This is a shift made all the more significant in the wake of the collapse of Carillion, one of our countries most significant construction and PFI partners;

employing 20,000 people in the UK,

holding 450 contracts with the UK government,

with 30,000 small firms in their supply-chain.

…engaged in strategic infrastructural projects the length and breadth of the country.

Putting aside the government’s clear disregard for procedure in continuing to sign contracts with a company repeatedly issuing profit warnings,

…the collapse of Carillion is emblematic of so many issues with modern Britain and government policy.

There is the colossal wastefulness of many PFI contracts, driven now only by an ideological belief that the free market must be involved in every area of life regardless of the associated transaction costs, evidence or the consequences.

This is often bolstered by a shocking culture of grotesque executive pay and bonuses,

…with workers, uncertain about their futures, asked to keep working through the liquidation of their company whilst bosses take home huge pay-checks of hundreds of thousands of pounds a year.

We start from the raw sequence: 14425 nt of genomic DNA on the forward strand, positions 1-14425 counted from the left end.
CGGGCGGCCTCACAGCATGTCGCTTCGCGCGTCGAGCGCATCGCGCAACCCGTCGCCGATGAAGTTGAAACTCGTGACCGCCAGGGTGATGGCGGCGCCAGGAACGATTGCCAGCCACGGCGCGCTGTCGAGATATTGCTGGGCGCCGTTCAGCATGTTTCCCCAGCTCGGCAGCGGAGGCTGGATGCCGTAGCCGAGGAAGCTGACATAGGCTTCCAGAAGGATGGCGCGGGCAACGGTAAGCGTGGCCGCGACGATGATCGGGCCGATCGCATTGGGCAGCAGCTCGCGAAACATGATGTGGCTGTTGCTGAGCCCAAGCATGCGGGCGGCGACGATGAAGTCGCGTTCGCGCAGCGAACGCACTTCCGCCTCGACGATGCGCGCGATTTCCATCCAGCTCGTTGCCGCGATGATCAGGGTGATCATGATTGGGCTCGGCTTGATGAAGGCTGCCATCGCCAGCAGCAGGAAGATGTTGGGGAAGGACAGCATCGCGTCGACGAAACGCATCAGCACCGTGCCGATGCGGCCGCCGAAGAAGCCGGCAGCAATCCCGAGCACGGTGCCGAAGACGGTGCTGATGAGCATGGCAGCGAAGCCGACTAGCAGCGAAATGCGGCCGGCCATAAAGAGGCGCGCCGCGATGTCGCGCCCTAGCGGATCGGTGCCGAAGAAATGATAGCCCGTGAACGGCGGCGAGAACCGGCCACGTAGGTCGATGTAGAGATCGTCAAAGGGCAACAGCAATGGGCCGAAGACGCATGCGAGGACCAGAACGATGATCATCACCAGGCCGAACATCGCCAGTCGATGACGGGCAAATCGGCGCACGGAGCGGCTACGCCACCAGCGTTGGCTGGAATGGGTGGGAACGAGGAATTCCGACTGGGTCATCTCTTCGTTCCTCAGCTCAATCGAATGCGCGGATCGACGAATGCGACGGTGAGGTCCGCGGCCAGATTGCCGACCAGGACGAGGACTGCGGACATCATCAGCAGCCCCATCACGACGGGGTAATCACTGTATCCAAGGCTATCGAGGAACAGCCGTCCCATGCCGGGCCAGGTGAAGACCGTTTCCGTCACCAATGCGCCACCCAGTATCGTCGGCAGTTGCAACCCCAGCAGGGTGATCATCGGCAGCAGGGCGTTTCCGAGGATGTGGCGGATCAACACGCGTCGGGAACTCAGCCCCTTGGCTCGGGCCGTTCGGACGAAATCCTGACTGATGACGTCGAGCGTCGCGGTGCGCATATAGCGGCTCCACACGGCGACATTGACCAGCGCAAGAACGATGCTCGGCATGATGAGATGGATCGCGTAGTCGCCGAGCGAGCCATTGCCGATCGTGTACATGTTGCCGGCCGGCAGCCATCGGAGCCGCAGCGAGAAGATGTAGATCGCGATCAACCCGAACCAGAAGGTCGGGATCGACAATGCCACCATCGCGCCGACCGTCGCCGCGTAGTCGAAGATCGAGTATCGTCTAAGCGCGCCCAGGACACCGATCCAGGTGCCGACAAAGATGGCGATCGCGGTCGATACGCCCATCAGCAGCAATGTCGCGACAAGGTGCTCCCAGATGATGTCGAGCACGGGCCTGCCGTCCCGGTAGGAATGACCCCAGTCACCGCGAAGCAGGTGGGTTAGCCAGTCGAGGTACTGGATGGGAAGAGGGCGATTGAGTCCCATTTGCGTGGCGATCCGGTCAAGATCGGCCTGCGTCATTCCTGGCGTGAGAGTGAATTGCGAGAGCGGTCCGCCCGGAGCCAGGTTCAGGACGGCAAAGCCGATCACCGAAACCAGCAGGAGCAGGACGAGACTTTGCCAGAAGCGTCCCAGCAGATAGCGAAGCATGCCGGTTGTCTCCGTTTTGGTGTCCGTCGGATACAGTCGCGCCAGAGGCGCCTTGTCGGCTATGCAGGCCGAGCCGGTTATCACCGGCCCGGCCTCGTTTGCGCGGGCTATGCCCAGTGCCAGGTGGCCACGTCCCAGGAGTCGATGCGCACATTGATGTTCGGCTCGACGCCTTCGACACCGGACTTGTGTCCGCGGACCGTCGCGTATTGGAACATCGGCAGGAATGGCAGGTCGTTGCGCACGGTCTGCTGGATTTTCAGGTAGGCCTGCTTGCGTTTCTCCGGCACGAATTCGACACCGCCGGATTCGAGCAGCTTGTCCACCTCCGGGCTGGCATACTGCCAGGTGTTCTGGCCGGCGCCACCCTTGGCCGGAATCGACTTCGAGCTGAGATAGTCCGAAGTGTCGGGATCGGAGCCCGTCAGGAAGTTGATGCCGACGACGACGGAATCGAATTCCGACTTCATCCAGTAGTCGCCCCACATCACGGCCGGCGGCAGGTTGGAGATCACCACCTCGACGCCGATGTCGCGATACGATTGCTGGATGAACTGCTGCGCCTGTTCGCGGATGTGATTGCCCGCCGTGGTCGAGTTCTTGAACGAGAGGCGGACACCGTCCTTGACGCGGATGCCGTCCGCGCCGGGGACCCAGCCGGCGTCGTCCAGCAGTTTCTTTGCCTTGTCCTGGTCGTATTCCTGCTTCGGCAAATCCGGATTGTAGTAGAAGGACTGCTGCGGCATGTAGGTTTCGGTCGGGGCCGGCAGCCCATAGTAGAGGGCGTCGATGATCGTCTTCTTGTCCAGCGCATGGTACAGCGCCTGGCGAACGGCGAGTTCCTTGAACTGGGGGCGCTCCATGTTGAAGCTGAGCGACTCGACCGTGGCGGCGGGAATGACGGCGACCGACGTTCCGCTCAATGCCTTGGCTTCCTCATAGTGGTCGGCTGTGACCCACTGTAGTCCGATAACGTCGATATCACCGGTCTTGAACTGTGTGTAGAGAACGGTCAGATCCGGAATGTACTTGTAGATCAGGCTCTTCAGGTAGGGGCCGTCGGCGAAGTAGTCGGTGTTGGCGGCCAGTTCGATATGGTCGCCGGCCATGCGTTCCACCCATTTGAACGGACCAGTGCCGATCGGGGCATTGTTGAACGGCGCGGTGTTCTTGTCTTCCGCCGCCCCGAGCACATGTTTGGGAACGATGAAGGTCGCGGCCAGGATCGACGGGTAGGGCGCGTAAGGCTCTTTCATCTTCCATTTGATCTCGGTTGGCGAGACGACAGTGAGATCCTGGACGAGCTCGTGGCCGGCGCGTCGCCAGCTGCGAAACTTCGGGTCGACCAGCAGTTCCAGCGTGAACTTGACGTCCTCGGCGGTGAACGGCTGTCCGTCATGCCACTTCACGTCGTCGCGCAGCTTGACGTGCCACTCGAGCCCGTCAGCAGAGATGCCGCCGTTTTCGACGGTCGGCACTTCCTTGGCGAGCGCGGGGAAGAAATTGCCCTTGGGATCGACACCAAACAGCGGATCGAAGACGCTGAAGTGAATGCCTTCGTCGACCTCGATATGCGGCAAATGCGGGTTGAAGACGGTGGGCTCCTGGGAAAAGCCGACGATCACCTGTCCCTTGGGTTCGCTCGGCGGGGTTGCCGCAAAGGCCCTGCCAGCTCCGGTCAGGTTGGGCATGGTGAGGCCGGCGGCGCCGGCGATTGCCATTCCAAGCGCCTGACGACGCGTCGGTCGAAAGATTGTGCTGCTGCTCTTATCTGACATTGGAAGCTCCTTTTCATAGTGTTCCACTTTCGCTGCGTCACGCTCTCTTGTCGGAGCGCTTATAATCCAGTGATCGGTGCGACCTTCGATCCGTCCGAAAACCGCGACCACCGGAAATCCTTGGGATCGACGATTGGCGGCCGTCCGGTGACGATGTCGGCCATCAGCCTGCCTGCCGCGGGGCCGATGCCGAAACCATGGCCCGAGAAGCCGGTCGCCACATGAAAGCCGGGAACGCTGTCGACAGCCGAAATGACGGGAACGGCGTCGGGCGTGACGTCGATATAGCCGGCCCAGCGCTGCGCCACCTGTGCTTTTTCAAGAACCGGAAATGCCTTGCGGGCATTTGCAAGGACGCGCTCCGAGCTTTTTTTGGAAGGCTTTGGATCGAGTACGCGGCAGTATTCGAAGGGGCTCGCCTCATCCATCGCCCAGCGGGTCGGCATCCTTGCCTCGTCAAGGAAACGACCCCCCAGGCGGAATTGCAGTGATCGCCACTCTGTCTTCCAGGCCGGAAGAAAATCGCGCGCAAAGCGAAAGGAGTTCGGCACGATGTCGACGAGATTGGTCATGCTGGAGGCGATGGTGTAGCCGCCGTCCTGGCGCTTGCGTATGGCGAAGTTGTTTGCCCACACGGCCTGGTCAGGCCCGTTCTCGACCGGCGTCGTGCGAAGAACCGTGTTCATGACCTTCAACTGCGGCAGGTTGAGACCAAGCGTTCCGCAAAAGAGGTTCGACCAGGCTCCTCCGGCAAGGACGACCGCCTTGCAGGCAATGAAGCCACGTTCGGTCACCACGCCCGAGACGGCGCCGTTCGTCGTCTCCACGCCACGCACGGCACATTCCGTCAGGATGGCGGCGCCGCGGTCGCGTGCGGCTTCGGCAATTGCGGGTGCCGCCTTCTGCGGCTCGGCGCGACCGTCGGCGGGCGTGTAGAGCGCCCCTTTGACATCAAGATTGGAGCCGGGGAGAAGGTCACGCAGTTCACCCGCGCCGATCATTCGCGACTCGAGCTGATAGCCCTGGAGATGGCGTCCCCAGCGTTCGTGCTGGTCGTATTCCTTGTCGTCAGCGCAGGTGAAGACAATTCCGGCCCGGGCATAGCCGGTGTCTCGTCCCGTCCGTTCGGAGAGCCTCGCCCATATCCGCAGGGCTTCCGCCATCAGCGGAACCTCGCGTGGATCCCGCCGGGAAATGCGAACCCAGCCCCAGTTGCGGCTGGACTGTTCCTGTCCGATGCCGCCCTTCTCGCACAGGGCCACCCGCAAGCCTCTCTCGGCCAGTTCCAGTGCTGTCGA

And there are often revolving-doors between politics and the executives of ‘key’, strategic companies in the UK... continually awarded contracts that they fail to fulfil, taking all the profits whilst the public bears the risk.

With cost estimates at Hinkley Point skyrocketing to over £50bn and HS2 estimated at £56bn, surely the collapse of Carillion marks the end of rampant contractualism and the dogma of private sector efficiency that as for too long characterised public sector infrastructure projects.

But with the current government’s track record, can we really expect them to learn any lessons?

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This government stands on a record of failure on every major policy area.

They have failed to lessen the national debt, now a staggering 88% of GDP.

They have failed in delivering an economic recovery, with UK growth lagging behind all other European nations bar Greece.

They have failed to create their high-pay economy:

with record numbers of our citizens suffering in-work poverty,

teachers applying for emergency funding for transport,

children attending school without breakfast

and nurses using food-banks.

They have failed to fix our NHS, thrown into crisis by top-down reorganization and a malicious privatization agenda – leading to the biggest winter-crisis in living memory.

They have failed to tackle the housing crisis – with big developers building luxury apartments for sale to foreign investors whilst British residents can’t afford the rent – let alone to get on the property ladder.